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INVERTEBRATE PATHOLOGY

Journal of Invertebrate Pathology 95 (2007) 8486 www.elsevier.com/locate/yjipa

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Inuence of carbon dioxide on Nosema apis infection of honeybees (Apis mellifera)


Krystyna Czekonska
*
Department of Pomology and Apiculture, Agricultural University, Al. 29 Listopada 52, 31-425 Krakow, Poland Received 5 May 2006; accepted 6 February 2007 Available online 22 February 2007

Abstract Young workers of the honeybee Apis mellifera carnica were individually inoculated with Nosema apis spores subjected to carbon dioxide (CO2) treatment. The spores were kept in a CO2 atmosphere for 30, 35 and 40 h. The course of the infection was evaluated on the basis of the survival rate of bee workers and the number of N. apis spores in their digestive tracts. CO2 treatment of N. apis spores resulted in faster proliferation of the parasite as well as higher mortality among workers infected with spores kept in CO2 for 30 and 35 h. 2007 Published by Elsevier Inc.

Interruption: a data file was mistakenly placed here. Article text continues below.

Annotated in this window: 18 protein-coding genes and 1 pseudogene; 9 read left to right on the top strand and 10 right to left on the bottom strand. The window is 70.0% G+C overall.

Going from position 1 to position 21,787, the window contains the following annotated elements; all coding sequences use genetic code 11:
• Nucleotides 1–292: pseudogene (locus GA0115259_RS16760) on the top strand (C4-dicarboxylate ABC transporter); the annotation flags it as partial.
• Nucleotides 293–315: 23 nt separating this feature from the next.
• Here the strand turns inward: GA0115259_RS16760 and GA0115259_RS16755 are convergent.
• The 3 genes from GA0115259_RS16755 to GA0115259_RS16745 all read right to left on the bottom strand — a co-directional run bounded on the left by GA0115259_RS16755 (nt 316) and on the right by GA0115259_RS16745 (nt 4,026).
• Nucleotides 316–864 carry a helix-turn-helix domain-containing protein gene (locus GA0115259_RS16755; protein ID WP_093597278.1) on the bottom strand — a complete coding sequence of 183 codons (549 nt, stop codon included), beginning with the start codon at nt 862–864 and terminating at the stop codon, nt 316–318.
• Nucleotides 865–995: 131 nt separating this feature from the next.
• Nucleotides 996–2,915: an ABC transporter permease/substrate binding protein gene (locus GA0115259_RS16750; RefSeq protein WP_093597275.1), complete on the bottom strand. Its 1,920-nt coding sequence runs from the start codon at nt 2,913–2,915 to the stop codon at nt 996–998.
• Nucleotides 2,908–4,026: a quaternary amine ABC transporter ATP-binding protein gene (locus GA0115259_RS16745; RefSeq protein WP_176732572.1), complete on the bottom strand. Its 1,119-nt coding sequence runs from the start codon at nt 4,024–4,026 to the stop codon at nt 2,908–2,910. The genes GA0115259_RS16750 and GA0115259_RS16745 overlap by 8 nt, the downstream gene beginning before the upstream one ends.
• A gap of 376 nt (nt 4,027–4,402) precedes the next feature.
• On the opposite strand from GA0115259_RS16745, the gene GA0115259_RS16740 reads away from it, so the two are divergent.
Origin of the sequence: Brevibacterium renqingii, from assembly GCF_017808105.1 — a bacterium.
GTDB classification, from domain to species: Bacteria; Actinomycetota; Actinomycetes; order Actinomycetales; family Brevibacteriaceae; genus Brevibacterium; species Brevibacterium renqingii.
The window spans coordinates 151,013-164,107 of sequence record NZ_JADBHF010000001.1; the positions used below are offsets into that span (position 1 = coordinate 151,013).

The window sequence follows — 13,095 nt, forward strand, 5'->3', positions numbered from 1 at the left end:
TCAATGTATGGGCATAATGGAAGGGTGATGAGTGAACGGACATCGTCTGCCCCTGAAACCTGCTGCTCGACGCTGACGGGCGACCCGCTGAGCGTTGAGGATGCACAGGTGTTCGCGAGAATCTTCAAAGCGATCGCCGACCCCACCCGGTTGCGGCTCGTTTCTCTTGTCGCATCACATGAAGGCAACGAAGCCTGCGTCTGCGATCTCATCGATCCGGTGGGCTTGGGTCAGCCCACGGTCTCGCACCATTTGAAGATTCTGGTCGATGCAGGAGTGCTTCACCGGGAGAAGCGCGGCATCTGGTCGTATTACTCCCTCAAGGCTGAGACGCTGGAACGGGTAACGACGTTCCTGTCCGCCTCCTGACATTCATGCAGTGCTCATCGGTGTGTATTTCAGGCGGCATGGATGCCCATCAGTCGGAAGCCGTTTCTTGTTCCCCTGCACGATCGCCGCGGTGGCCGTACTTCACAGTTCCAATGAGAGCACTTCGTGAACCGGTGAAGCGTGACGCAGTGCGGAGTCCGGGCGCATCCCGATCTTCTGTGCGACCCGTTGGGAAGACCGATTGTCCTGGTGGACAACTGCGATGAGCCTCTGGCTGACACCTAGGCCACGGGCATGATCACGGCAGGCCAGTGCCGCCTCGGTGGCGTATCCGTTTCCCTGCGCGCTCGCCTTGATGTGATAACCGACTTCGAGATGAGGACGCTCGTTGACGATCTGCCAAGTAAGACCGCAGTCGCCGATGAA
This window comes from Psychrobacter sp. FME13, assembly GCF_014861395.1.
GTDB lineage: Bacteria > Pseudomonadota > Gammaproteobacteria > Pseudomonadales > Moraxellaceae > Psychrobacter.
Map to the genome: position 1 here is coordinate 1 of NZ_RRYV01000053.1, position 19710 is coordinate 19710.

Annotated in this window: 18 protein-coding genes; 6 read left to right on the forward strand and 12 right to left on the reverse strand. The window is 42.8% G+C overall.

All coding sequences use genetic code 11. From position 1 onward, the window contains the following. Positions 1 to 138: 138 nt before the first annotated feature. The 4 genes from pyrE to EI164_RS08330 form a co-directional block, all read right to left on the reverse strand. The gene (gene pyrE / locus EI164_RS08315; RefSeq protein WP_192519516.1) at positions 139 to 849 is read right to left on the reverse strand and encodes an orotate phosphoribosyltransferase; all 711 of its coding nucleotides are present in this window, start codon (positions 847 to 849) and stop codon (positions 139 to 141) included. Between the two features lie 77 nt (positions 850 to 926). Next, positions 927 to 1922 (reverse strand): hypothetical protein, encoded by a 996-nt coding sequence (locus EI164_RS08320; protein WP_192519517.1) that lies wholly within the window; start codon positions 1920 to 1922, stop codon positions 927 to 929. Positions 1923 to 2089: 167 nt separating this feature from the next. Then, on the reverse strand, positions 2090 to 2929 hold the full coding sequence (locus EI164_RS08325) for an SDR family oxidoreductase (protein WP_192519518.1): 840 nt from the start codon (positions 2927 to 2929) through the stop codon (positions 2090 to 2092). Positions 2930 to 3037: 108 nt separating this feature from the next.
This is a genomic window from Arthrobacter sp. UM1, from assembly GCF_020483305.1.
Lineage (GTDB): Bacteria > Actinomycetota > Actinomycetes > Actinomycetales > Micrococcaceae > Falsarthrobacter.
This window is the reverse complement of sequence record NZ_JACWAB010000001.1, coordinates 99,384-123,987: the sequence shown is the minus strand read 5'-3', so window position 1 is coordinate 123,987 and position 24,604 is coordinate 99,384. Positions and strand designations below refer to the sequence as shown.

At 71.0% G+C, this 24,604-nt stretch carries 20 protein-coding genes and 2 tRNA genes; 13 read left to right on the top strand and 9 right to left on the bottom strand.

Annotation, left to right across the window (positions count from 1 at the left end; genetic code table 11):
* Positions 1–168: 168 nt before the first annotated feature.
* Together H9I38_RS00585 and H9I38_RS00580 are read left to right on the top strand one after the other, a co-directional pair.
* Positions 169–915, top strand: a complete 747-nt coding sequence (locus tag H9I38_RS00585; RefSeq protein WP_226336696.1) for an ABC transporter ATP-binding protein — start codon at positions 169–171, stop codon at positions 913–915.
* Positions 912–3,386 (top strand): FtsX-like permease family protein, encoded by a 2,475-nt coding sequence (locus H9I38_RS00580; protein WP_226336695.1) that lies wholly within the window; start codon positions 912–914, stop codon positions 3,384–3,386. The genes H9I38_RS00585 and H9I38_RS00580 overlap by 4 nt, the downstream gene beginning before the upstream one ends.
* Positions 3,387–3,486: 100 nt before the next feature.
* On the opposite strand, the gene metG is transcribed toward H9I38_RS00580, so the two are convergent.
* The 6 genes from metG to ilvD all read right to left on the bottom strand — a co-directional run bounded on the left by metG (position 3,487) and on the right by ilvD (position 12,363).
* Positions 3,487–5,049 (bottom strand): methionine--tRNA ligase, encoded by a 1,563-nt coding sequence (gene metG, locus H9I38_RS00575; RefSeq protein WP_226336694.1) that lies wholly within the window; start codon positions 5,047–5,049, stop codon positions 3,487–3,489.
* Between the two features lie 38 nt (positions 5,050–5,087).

Keywords: Nosema apis; Nosema disease; Honey bee; Apis mellifera; Carbon dioxide

1. Introduction The protozoan Nosema apis, traditionally classied as Mikrosporidia but now recognized by some researchers as a highly derived fungus (Hirt et al., 1999; Arisue et al., 2002), is one of the most common honeybee parasites, causing nosema disease (Nosemosis apium) (Bailey and Ball, 1991; Matheson, 1996; Fleche, 1997; Fries, 1997). The most intensive damage from this disease occurs in apiaries in temperate climatic zones (Fries, 1997). The presence of the parasite in honeybees leads to major losses in apiary productivity and may also cause the loss of entire bee colonies (Farrar, 1947; Woyke, 1984; Fries, 1988a, 1997). Prevention of the disease involves, above all, hygienic and sanitary procedures to control the development and spread of the parasites (Shimanuki and Knox, 1997). These procedures include disinfection of honeycombs by fumigation with chemical agents such as acetic acid or ethylene oxide. Carbon dioxide (CO2) is also used in fumigation, but it has been recommended chiey to combat the most